Philip Hammond is letting pension scammers off the hook by targeting legitimate firms with bona fide, compliant products, warns a leading pensions campaign group.
The comments from Pension Life, set up to identify and prevent pension scams, close loopholes in pension law and rescue victims of pension fraud, follow the Chancellor's shock Budget announcement that a 25 per cent charge on transfers to qualifying recognised overseas pension schemes (QROPS) has been introduced.
Angela Brooks, Chair of Pension Life, warns: "Hammond has already done one screeching Budget U-turn. He should now do another on his wholly ill-conceived and utterly misguided thinking on QROPS.
"What does slapping a 25 per cent tax on QROPS transfers achieve? Primarily it disadvantages many genuine pension savers who are using bona fide, regulated advisers and who want to benefit from the advantages that transferring their UK pensions out of Britain can offer.
"What doesn't it achieve? Stopping any of the current scammers using QROPS as the vehicle for their scams."
She explains: "The uncertainty over an individual's possible future domicile outside the EEA – triggering the 25 per cent tax charge – has put a large question mark over pension and tax planning for many people.
"A person who transfers into a European QROPS while domiciled in the EEA and who is then offered a lucrative job outside the EEA may then find they cannot afford to take the job and might be better off remaining where they are and taking a low-paid job to avoid triggering the tax charge.
"In addition, the issue of double tax treaties has been ignored/overlooked altogether.
"The QROPS tax seems designed to collect a large basket full of low-hanging-fruit tax, but without addressing the ills of some within the offshore pension industry: namely, the armies of firms operating without regulation and the large number of trustees accepting business from them without due diligence. Hammond is also ignoring the scourge of the many toxic UCIS funds being promoted to UK residents illegally, and partnered with QROPS.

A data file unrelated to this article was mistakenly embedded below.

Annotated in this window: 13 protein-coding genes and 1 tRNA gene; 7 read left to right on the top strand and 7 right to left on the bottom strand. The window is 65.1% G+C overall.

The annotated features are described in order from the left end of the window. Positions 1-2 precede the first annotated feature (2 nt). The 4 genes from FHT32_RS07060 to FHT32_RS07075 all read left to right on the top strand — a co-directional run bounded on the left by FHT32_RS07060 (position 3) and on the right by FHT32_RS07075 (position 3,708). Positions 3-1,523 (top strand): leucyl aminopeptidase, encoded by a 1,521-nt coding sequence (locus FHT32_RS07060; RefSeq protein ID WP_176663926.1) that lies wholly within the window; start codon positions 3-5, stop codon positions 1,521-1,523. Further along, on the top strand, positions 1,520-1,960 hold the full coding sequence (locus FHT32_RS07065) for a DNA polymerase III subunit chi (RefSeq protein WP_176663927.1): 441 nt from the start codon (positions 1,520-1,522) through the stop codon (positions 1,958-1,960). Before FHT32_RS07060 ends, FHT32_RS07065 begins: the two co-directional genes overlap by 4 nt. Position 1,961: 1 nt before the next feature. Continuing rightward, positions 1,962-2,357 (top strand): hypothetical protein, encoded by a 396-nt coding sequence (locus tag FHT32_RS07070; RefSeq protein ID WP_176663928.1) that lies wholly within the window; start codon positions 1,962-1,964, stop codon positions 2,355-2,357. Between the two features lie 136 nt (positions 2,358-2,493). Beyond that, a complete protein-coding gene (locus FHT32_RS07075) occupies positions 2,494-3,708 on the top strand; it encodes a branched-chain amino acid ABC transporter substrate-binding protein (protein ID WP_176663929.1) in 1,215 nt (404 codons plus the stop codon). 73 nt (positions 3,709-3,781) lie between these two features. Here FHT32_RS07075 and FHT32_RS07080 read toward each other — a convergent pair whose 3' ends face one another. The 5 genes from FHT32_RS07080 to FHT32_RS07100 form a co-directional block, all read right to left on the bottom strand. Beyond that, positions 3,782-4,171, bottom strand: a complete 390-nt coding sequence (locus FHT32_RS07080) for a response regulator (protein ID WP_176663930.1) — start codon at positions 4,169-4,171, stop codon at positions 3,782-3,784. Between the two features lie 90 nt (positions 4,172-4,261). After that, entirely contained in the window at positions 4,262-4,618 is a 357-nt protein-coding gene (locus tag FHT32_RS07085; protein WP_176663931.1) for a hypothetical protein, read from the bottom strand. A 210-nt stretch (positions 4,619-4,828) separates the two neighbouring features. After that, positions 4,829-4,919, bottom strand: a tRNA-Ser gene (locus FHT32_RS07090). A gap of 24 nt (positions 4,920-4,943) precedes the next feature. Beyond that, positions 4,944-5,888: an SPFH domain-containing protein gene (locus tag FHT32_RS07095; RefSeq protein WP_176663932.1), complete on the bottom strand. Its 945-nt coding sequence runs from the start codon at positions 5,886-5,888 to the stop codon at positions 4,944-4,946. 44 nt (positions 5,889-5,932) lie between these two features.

"Hammond should be preparing to work with regulators, ombudsmen and financial crime units in all the popular QROPS destinations to clean up the offshore industry in the interests of British expats – as the cost to the State of all the victims of negligent advice when they have to return to the UK and depend on benefits will be enormous."
She adds: "This move by Hammond is to bolster the government's coffers and does absolutely nothing to address the real problem of pension scams on British expats.
"Whilst there are many regulated, well-run and responsible firms operating in the international space, unfortunately, there are others that use highly questionable practices and products – as well as outright scams.
"British citizens living overseas need urgent protection by regulators against those offshore firms which purport to provide advice covered by the FCA, but which actually operate under offshore regulation unbeknown to the client – who only finds out once things go wrong. In fact, a number of firms deliberately create this illusion and this is out and out fraud."
Ms Brooks concludes: "Hammond has ignored the multitude of issues that he ought to be addressing to protect British expats and prevent pension fraud. He is letting pension scammers off the hook by targeting legitimate firms with bona fide, compliant products."
In a recent blog, Henry Tapper, founder and editor of the influential www.PensionsPlaypen.com, wrote: "Angie's focus is on the victims – and protecting them. Whether tPR [the Pensions Regulator] likes it or not, she is more trouble to the scammers than the UK authorities can be. Without her, Trustees and ordinary members with UK rights might never know. Her website, Pension Life, is an invaluable resource."